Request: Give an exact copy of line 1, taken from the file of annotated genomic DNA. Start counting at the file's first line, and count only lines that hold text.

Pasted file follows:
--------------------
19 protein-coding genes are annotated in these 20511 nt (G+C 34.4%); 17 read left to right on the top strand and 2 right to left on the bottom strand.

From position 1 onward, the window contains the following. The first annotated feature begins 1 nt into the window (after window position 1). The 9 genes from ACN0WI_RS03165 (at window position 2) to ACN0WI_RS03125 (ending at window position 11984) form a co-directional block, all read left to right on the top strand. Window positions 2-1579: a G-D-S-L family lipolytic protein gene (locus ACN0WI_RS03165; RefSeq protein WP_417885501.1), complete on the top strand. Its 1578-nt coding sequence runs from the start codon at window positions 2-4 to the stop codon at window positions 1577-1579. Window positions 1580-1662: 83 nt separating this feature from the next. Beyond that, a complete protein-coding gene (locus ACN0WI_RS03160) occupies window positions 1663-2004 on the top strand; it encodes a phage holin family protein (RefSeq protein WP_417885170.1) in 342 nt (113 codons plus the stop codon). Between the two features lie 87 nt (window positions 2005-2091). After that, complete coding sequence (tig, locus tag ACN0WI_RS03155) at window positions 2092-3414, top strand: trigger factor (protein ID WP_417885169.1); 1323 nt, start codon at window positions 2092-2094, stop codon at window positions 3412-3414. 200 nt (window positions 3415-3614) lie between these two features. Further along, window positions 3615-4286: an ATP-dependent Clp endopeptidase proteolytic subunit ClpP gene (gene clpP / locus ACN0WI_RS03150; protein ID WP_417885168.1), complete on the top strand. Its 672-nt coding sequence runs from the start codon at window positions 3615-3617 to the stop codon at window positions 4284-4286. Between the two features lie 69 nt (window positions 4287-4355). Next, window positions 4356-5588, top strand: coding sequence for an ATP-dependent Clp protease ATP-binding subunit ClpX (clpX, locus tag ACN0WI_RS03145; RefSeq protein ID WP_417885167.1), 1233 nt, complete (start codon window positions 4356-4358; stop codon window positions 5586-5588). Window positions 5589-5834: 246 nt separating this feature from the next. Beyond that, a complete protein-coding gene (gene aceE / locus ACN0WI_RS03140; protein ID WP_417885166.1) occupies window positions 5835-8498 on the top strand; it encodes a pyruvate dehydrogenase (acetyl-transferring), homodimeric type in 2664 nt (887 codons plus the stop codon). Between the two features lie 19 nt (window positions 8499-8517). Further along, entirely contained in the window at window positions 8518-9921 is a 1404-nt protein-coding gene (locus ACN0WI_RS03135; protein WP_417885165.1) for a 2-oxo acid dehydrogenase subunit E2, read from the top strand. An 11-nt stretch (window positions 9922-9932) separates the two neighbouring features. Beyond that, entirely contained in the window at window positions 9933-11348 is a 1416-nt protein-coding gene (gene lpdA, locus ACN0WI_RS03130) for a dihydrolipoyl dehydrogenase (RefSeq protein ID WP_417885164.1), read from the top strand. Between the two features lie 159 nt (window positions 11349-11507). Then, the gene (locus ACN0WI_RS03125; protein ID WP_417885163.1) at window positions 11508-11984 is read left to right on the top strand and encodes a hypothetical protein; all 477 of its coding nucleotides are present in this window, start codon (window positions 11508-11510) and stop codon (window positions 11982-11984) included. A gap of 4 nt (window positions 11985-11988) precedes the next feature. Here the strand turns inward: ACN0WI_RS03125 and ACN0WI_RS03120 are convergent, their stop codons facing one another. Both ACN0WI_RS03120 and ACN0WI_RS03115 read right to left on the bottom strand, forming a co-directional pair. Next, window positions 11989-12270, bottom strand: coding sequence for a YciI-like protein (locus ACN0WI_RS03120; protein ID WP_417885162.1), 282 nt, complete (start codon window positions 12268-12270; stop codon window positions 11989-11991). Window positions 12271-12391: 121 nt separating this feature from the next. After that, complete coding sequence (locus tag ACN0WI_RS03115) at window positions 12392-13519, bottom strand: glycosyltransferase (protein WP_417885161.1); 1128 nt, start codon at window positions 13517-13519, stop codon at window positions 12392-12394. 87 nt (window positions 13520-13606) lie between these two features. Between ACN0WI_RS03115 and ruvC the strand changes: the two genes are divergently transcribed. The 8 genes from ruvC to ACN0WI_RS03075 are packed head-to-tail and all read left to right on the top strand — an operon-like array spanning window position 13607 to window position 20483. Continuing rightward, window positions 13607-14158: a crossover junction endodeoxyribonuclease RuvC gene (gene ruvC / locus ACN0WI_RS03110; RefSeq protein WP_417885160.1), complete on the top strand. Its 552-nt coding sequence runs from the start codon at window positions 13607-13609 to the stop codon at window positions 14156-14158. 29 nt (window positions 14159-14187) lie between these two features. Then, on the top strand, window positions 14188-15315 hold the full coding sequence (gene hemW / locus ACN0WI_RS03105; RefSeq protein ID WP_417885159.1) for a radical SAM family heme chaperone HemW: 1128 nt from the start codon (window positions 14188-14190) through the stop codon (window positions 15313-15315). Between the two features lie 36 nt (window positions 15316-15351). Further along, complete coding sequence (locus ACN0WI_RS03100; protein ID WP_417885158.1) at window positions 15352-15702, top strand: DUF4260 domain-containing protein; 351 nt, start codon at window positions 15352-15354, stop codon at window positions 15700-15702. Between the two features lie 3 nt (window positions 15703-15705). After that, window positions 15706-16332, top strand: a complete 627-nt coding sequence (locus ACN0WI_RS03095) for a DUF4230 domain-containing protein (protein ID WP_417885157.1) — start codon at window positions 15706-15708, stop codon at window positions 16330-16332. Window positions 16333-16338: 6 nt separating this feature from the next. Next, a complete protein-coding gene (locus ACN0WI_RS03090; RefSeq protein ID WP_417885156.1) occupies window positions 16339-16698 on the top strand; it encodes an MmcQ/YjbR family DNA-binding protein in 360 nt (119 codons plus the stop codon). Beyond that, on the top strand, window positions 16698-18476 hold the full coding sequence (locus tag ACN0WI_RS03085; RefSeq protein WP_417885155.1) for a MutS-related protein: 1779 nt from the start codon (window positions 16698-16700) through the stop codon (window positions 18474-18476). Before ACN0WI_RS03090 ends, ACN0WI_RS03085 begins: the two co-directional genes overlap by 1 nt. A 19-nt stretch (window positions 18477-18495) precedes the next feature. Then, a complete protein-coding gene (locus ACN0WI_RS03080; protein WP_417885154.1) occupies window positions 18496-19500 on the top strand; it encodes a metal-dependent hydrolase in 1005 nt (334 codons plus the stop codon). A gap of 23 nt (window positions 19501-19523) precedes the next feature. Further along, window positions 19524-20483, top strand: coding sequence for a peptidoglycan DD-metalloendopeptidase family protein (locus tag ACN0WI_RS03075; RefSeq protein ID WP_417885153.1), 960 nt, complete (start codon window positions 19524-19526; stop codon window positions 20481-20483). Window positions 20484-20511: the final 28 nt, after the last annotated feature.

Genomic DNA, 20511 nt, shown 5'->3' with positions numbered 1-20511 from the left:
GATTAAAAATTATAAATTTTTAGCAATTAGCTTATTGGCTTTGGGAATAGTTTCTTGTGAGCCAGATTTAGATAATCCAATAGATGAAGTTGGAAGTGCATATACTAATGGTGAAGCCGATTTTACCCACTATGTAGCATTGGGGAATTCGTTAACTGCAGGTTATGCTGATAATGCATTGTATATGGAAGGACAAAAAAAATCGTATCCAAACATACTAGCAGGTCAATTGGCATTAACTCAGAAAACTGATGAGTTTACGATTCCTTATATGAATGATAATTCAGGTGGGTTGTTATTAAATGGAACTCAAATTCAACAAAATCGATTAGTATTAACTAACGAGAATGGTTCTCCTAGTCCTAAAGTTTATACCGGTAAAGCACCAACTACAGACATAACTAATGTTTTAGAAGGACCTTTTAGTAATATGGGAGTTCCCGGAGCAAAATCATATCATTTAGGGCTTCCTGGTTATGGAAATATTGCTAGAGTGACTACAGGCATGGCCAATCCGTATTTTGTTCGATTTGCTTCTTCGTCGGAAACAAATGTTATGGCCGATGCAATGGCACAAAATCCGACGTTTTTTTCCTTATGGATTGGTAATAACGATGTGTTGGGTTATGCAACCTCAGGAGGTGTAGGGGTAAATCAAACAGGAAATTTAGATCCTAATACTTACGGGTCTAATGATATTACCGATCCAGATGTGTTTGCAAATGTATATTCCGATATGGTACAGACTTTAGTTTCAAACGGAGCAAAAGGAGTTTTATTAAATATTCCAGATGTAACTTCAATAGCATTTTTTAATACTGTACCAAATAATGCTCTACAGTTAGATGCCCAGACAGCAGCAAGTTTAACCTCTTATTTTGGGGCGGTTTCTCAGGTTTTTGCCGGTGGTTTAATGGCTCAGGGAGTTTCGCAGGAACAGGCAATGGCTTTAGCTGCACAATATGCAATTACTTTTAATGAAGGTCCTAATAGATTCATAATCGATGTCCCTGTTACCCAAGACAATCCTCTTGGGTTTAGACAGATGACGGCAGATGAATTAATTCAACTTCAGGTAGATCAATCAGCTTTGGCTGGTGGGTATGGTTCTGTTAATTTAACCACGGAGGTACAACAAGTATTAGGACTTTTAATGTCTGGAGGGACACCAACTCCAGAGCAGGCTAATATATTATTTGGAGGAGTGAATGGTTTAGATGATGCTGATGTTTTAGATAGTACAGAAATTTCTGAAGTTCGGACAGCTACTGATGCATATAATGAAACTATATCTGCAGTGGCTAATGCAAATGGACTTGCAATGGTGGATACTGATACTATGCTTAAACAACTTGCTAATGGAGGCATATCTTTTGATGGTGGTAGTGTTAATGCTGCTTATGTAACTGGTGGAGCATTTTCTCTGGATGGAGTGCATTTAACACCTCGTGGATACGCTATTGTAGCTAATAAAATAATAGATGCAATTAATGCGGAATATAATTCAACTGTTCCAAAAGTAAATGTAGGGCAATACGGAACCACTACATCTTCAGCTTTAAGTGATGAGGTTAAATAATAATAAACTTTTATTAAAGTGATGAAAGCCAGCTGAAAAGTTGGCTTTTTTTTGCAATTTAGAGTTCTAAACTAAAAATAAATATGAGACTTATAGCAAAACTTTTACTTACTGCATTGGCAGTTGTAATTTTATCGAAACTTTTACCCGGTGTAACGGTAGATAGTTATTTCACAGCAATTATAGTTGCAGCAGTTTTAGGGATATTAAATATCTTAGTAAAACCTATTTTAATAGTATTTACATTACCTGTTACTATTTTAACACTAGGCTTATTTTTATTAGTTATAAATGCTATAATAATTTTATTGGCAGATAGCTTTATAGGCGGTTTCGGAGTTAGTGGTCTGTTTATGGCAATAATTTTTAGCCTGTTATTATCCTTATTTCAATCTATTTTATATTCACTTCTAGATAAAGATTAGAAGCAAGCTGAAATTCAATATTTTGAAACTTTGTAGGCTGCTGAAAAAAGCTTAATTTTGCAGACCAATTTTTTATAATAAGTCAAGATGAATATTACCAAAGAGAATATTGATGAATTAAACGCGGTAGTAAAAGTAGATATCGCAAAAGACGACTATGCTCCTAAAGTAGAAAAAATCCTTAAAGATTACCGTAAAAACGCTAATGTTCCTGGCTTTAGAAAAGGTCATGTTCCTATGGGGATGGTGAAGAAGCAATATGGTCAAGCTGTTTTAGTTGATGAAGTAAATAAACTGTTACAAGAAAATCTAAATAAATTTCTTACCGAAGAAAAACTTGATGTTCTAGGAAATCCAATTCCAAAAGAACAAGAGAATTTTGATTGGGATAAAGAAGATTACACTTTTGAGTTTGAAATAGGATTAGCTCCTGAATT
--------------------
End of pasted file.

19 protein-coding genes are annotated in these 20511 nt (G+C 34.4%); 17 read left to right on the top strand and 2 right to left on the bottom strand.